Co-op Profile: Parent Co-operative Preschool Corporation


Parent Co-operative Preschool Corporation (PCPC) is a non-profit co-operative corporation that supports parents and educators from childcare centres who are dedicated to creating quality learning environments for young children.

Members of PCPC are legally incorporated preschools, nurseries and childcare centres licensed by the Ministry of Children and Youth Services (Ontario). All are non-profit and many are co-operative organizations.

PCPC is dedicated to promoting organizational stability and programming excellence in each of its member centres through education, consultation, resources, insurance, and fundraising and marketing tools and support.

Around Ontario:

TREC Education


TREC Education delivers renewable energy education programs in classrooms and at community events across Ontario – creating systemic change for a greener future and fostering the next generation of renewable energy leaders. They directly engage more than 10,000 students and adults each year. Learn more about TREC Education at treceducation.ca.

Across Canada:

Parliament Hill with crowds of protesters in front

A Renewable Energy Future Through
Co-operation is Possible


Want learn how to get to 100% renewable energy by 2050? Kathryn MacDonald and SolarShare have the answers for you on the the SolarShare blog. Read about what others are doing then tell us what your co-op is doing to fight climate change and build a more resilient future. Email us at gta@ontario.coop and we'll share your actions in the next issue.

Related Initiatives:

ACE-CASC
Co-operative Education and Research Conference

Energizing Communities: Co-operatives Nurturing Democratic Practice! 

The University of Calgary
June 1-3, 2016

In 2016 the ACE Institute will be partnered with the Canadian Association for the Studies of Co-operation (CASC) annual Congress.  This joint co-operative education and research conference is part of the 2016 Congress of the Canadian Federation of the Humanities and Social Sciences.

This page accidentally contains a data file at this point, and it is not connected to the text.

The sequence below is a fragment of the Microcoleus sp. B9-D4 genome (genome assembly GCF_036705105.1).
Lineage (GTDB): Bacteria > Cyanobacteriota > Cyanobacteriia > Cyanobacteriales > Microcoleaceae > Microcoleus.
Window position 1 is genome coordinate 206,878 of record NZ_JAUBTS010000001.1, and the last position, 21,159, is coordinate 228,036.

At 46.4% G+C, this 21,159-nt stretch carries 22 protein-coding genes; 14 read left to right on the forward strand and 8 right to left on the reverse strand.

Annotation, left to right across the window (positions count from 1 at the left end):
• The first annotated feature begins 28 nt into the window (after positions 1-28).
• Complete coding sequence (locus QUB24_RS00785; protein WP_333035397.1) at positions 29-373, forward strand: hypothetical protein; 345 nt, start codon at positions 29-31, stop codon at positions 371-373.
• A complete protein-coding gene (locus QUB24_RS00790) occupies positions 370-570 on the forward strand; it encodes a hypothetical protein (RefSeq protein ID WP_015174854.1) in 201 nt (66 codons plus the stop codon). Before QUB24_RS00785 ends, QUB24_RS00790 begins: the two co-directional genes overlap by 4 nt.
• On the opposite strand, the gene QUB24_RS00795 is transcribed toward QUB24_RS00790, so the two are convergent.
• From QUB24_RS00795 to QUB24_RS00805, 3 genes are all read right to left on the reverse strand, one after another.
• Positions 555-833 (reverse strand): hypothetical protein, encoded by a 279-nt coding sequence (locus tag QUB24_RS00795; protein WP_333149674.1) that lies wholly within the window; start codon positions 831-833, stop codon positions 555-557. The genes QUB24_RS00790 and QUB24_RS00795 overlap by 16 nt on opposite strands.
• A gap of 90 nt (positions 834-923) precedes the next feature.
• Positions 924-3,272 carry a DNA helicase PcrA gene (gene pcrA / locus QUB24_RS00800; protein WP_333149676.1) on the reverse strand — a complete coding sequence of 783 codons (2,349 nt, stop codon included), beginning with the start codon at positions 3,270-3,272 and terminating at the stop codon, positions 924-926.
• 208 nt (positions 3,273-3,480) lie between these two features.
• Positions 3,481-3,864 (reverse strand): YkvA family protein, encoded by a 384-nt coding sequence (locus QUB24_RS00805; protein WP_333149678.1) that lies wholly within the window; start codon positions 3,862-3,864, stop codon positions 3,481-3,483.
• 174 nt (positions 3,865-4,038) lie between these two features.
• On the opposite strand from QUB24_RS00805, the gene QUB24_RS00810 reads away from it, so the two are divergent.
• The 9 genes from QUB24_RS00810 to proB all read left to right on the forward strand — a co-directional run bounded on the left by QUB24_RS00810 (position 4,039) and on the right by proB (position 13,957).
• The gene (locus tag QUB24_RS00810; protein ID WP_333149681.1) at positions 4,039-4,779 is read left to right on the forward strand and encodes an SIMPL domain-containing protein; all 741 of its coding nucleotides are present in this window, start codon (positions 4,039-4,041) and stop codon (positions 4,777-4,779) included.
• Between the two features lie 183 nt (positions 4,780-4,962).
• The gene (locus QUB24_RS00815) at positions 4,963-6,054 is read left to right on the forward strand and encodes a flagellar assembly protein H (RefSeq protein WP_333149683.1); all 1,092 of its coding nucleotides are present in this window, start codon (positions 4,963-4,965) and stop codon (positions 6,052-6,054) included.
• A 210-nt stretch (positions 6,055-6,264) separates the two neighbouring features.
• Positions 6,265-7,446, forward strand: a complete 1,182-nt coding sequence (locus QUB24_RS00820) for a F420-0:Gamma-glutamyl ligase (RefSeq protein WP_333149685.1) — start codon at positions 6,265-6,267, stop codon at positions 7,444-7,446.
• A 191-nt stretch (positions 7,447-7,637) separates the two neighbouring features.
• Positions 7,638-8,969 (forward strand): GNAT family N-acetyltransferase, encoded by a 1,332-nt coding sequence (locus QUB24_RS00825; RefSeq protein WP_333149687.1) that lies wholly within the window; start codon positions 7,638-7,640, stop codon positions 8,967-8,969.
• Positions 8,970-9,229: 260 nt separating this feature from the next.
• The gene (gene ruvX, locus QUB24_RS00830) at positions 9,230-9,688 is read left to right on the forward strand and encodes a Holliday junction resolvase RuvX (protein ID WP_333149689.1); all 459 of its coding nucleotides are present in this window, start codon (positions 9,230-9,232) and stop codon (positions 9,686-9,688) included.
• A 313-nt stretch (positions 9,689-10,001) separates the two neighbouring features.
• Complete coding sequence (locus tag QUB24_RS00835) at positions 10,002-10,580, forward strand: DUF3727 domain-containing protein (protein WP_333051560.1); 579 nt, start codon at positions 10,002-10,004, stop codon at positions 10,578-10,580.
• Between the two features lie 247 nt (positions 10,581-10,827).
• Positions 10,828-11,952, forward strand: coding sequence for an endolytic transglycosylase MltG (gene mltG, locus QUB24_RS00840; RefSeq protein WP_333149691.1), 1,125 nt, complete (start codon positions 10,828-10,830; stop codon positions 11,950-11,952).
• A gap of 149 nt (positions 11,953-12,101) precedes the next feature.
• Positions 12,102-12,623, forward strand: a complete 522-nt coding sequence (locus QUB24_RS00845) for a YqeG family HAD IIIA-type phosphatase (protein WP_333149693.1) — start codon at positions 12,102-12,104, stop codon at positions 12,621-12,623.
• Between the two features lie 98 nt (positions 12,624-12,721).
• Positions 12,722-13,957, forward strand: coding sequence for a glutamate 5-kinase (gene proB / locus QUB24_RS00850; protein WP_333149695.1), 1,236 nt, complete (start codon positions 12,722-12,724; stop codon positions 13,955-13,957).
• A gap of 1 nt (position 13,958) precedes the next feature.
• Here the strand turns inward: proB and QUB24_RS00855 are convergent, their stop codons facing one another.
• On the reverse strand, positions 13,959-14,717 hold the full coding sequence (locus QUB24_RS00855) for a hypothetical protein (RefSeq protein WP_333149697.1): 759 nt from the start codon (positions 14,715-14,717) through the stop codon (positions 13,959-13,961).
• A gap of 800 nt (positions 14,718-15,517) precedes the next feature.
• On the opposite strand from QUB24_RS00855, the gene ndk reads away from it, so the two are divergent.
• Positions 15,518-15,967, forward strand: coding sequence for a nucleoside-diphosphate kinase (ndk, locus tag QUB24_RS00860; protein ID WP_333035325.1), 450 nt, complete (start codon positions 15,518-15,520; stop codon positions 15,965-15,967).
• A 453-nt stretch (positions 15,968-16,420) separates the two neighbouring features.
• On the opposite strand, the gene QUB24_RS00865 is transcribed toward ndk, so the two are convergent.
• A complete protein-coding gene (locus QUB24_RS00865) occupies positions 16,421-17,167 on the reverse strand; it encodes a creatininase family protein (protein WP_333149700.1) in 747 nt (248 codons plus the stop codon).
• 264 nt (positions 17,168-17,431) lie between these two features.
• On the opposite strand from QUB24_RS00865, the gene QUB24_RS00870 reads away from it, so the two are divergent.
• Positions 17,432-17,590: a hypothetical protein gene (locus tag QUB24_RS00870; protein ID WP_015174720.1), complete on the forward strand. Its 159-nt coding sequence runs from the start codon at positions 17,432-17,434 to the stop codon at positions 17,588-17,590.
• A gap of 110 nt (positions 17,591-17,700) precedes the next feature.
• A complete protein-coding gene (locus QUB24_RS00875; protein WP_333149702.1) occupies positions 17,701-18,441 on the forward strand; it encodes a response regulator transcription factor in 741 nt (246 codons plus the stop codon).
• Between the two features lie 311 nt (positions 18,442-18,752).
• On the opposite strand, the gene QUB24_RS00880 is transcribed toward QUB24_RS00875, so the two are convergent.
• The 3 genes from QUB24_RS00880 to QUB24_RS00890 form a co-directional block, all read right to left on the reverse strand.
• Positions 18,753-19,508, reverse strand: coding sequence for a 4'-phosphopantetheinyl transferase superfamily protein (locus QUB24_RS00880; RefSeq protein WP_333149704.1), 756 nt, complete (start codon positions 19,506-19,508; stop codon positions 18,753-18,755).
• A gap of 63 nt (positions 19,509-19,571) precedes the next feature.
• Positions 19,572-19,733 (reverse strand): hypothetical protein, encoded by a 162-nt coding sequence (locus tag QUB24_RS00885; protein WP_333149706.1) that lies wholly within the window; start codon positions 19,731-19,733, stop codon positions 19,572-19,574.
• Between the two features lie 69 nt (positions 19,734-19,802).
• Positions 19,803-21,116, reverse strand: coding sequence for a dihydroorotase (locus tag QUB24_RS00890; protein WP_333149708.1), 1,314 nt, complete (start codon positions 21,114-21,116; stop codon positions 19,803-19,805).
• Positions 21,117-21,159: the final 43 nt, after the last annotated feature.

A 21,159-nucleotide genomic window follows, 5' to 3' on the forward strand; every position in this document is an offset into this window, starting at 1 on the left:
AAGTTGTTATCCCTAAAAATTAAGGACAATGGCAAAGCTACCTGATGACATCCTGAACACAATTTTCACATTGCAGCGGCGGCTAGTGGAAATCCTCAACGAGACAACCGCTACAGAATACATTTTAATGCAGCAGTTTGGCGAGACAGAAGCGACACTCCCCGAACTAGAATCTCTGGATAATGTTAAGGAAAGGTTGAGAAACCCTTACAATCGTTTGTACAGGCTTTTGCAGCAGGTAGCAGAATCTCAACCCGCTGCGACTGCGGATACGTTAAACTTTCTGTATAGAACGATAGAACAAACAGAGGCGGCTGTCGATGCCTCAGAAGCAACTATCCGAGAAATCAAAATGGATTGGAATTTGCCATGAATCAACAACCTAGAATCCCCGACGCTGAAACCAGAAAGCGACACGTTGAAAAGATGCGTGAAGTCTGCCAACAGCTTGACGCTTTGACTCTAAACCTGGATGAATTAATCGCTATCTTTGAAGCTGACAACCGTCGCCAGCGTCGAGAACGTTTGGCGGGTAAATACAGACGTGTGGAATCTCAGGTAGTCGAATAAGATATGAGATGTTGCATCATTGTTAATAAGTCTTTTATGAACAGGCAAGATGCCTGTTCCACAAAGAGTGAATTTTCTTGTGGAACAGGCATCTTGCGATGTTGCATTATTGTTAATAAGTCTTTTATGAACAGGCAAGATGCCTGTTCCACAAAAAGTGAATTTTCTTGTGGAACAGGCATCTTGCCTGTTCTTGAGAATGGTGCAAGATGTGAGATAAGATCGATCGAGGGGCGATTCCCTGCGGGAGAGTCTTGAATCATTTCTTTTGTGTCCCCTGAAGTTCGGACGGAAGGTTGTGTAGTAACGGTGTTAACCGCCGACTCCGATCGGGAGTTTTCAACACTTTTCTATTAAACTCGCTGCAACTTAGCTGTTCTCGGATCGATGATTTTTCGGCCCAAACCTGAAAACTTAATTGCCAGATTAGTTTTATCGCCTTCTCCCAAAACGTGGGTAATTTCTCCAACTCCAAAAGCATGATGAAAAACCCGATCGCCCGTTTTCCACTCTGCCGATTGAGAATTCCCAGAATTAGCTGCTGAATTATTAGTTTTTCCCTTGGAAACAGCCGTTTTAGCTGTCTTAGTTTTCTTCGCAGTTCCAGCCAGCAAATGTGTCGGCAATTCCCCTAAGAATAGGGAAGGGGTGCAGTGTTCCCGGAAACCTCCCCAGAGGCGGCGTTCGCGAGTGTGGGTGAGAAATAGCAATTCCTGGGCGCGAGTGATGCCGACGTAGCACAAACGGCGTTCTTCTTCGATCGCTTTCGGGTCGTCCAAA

Request for Presentations
 
The ACE-CASC conference planning committee warmly invite your proposals for presentations, workshops, research papers, case studies and posters for this year's joint conference.

Details about the categories, submission criteria and submission form can be found here, et ici en francais.
 
Proposals are due by January 15, 2016
 
If you have any questions, please contact Sarah Pike at pike@ace.coop or 763.432.2032.

One Big Question:

Each issue we will explore an issue pertinent to the co-op sector as a whole or to a particular group by asking one question to an expert. It is our hope that by learning about issues that others are facing you'll come to learn more about all co-ops in our area and, hopefully, discover something to spark conversation at your own co-op. The opinions expressed are those of the expert and should not be construed as advice.

Human Rights

Our expert this month is Celia Chandler a Partner at Iler Campbell LLP, a progressive legal firm based in Toronto. She conducted a terrific workshop on resolving Human Rights conflicts at the Co-operative Housing Federation of Canada's Annual General Meeting in Charlottetown PEI attended by steering committee member Dan Bazuin. Much of the talk around the tables was about one question and this is it:

GTA Housing Co-ops are complaining that they are unfairly impacted by changes in the Ontario Human Rights system. Do you think they have a case?